By contrast, press mentions of a "meth epidemic" during this period do seem to be at least partly driven by the number of people using the drug:
Press mentions peaked in 2005, and past-month meth use peaked a year later; both fell sharply after that. The 2009 spike in meth use does not seem to have attracted much attention, but the two trends were more or less in sync between 2010 and 2012. Last year meth use rose while press coverage fell.
Although you might assume that public attention to a drug would reflect underlying trends in use of that substance, that is often not the case. Ronald Reagan ramped up the war on drugs at a time when drug use was already declining. His successor, George H.W. Bush, gave his "bag of crack" speech years after cocaine consumption peaked (as measured by NSDUH's predecessor, the National Household Survey on Drug Abuse). Just as Hoffman's death seems to be the single most important factor driving the recent explosion in press coverage of heroin, the 1986 death of basketball player Len Bias, at a time when cocaine use was falling, drove the political panic that gave us insanely disproportionate federal crack sentences (even though Bias snorted cocaine rather than smoking it).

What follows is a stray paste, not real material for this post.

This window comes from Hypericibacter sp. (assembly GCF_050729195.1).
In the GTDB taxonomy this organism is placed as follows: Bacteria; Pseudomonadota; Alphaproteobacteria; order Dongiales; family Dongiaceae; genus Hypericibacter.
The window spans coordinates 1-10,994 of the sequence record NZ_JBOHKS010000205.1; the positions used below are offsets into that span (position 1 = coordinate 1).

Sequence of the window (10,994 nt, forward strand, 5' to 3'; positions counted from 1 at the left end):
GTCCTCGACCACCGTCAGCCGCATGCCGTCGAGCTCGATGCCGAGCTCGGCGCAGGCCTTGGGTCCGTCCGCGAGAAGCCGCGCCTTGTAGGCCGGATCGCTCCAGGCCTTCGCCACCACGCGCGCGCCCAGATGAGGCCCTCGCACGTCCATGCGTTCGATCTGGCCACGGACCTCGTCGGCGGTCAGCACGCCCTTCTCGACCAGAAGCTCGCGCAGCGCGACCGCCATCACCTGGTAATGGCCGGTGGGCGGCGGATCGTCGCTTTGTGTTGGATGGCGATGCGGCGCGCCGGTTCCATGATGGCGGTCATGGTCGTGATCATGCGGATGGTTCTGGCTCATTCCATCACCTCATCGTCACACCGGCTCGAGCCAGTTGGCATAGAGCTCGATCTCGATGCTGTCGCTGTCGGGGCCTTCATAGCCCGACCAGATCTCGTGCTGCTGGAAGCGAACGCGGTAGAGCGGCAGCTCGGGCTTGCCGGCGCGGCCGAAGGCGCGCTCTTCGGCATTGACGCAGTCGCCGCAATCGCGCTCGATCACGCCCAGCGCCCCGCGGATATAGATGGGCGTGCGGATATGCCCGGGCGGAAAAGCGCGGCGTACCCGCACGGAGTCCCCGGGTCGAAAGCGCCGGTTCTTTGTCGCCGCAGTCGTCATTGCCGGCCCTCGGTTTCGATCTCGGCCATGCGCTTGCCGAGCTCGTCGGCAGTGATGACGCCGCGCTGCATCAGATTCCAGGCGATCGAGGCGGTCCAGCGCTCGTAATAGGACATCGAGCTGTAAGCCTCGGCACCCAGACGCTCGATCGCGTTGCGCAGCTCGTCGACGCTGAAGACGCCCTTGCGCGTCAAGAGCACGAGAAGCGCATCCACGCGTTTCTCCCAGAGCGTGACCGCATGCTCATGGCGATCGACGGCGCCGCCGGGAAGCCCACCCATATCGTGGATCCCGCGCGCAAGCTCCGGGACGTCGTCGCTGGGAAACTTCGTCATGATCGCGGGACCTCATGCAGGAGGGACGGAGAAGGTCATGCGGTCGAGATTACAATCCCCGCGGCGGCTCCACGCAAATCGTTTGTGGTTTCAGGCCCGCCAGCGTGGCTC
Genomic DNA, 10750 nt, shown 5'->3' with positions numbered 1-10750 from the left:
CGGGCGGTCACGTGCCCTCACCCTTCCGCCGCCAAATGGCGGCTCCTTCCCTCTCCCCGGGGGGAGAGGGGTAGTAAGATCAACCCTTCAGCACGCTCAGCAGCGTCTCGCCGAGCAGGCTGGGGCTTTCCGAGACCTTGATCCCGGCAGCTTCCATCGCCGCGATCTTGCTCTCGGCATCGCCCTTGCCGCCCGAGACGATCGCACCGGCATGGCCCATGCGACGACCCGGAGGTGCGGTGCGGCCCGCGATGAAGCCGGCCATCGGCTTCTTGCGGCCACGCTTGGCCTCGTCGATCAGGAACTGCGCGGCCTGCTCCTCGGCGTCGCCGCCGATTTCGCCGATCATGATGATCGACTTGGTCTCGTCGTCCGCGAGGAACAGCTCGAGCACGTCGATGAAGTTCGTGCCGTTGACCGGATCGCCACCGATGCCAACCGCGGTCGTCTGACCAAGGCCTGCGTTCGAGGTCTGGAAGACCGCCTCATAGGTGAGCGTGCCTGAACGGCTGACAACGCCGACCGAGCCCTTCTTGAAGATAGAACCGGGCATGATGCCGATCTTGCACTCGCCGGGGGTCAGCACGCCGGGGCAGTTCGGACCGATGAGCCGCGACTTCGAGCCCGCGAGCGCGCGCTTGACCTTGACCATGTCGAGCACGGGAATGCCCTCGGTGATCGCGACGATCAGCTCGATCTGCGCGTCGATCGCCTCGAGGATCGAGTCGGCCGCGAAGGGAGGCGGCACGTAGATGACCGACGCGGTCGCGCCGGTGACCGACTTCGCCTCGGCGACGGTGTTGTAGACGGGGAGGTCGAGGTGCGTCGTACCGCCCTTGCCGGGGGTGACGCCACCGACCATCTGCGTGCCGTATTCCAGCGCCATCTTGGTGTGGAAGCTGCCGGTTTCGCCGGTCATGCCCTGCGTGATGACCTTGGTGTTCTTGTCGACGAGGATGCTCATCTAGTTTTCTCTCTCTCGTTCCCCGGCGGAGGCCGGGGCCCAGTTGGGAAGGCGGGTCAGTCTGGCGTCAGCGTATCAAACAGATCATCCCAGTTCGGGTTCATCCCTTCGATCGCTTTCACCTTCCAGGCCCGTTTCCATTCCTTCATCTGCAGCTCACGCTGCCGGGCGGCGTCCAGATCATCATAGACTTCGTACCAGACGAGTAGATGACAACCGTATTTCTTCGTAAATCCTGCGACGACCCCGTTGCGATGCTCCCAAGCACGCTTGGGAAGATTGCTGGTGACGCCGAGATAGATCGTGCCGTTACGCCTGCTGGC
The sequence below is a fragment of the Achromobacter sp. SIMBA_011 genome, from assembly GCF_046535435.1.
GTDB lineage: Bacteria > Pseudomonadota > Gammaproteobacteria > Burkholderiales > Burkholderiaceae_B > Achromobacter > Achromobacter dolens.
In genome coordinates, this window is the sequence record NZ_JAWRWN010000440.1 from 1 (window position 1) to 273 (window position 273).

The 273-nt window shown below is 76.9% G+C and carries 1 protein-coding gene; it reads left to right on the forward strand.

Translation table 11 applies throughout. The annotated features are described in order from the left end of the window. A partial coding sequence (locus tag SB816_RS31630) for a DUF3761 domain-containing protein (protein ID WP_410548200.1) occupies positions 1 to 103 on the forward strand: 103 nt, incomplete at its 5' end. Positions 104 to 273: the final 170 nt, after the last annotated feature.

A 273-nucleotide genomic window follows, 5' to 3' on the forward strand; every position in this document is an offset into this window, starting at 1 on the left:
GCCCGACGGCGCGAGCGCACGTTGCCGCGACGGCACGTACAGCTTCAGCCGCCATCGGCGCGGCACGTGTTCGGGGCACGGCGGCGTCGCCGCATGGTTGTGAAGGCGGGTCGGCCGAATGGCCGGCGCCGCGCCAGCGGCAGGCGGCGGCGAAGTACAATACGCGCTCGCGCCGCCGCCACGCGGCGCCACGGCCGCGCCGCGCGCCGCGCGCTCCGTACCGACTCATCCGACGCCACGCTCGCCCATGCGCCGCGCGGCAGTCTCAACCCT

As the sociologist Nicholas Parsons points out in his recent book Meth Mania, earlier press panics about speed likewise were only tenuously related to the number of people consuming it. Parsons found that coverage of methamphetamine in Time and The New York Times shot up in 1967, driven largely by a single incident: the rape and murder of Linda Fitzpatrick, a teenager from a wealthy Connecticut family who dropped out of an exclusive private school and reportedly got hooked on Mephedrine. In that respect, Linda Fitzpatrick was the Philip Seymour Hoffman (or Len Bias) of her day.